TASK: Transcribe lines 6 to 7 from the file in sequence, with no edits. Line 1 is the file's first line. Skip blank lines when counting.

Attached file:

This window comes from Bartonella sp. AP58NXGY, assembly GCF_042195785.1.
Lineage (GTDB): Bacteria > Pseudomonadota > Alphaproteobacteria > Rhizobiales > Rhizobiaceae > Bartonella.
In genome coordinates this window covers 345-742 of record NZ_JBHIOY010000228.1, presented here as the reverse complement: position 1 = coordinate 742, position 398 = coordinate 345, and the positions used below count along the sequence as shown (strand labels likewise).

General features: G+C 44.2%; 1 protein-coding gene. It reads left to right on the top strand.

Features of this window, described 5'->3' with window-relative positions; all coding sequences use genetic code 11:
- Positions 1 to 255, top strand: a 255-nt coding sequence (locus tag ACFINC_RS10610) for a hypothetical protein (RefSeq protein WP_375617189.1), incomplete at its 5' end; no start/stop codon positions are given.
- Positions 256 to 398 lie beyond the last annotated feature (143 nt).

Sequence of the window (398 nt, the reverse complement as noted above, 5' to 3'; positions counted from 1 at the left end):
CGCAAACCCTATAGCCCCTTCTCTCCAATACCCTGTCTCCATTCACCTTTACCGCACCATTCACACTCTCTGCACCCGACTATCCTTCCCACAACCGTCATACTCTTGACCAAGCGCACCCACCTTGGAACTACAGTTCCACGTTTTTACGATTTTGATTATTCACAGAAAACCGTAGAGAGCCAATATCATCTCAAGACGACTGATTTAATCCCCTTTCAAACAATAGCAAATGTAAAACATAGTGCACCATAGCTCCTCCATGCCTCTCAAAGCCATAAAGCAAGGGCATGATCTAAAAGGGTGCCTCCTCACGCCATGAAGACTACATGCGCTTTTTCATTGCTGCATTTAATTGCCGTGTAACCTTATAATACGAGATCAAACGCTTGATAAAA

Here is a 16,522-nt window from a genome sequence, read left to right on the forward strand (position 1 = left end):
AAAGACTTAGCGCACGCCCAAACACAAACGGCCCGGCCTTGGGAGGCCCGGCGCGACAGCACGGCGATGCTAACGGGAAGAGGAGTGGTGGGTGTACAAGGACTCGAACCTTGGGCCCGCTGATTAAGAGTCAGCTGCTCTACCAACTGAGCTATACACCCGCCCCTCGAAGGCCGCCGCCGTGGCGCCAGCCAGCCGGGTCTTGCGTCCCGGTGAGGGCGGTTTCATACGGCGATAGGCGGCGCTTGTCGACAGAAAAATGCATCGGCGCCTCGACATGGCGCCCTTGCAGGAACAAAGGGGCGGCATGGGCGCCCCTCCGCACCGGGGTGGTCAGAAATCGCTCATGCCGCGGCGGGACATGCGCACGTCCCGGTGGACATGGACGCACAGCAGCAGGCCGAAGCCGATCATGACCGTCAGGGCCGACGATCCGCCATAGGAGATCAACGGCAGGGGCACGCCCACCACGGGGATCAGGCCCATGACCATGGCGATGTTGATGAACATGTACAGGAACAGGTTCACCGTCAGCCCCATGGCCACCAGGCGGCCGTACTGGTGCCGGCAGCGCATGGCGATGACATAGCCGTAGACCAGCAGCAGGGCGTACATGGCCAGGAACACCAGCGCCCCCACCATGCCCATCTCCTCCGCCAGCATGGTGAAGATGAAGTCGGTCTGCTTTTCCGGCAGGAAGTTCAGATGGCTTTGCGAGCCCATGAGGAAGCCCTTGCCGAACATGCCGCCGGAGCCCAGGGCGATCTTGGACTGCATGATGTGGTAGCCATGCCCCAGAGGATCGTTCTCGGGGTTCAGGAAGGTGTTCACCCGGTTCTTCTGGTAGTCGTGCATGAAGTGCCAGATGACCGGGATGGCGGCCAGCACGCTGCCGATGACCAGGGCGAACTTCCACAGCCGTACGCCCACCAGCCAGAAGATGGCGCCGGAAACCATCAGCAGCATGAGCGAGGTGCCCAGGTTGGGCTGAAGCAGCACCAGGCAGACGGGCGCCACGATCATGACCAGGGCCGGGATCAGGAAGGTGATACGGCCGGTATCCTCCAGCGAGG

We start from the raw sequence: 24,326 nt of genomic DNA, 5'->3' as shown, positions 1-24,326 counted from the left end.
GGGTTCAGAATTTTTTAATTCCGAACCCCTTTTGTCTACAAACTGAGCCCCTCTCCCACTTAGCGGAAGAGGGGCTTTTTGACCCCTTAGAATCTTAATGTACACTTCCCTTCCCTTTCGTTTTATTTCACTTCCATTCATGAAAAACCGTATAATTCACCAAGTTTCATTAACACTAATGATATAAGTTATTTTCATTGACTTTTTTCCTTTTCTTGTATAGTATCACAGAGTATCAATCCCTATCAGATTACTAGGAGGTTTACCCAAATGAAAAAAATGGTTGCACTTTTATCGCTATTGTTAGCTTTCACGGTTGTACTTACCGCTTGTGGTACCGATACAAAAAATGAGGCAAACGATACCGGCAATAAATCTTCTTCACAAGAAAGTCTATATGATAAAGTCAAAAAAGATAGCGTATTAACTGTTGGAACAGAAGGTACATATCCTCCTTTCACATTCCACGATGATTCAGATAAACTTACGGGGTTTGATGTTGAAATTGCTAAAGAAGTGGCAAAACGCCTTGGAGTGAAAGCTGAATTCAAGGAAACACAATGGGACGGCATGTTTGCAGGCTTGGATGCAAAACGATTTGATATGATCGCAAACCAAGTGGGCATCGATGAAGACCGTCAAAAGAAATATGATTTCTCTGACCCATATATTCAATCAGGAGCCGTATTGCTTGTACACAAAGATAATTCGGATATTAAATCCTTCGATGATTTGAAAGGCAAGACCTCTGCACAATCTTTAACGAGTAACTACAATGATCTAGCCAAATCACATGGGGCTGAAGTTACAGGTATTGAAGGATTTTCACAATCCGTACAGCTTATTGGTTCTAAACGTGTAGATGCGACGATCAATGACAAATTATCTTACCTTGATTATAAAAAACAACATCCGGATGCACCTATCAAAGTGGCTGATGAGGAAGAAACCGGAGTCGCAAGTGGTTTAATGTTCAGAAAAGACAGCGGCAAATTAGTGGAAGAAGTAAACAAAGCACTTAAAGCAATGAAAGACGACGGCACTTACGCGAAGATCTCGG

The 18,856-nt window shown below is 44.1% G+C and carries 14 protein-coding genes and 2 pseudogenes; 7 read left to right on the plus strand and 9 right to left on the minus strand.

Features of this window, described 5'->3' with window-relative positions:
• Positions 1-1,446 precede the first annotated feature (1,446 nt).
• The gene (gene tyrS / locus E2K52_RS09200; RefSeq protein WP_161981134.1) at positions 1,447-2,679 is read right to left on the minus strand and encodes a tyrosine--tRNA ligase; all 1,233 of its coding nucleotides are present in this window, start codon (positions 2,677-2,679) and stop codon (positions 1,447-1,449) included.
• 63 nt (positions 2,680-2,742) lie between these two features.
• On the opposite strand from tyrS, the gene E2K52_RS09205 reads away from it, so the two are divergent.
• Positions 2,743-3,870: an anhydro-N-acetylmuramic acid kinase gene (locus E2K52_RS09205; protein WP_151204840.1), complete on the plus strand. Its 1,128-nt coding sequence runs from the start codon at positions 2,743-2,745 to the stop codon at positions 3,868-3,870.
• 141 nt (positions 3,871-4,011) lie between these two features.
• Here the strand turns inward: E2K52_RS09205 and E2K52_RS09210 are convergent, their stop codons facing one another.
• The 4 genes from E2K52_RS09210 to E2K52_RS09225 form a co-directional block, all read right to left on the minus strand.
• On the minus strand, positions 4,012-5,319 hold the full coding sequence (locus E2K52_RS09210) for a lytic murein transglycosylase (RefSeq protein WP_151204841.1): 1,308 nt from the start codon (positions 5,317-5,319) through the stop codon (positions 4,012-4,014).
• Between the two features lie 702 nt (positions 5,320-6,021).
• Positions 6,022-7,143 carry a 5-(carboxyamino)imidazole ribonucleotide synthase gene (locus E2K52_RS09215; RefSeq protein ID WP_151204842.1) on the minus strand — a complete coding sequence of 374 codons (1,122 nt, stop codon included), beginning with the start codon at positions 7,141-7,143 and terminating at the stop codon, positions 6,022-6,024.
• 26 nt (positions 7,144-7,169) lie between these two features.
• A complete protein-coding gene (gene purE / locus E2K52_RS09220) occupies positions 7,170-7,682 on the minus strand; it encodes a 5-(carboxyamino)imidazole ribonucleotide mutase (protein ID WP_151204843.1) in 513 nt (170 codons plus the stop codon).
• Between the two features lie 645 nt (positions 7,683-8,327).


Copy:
- Positions 1 to 255, top strand: a 255-nt coding sequence (locus tag ACFINC_RS10610) for a hypothetical protein (RefSeq protein WP_375617189.1), incomplete at its 5' end; no start/stop codon positions are given.
- Positions 256 to 398 lie beyond the last annotated feature (143 nt).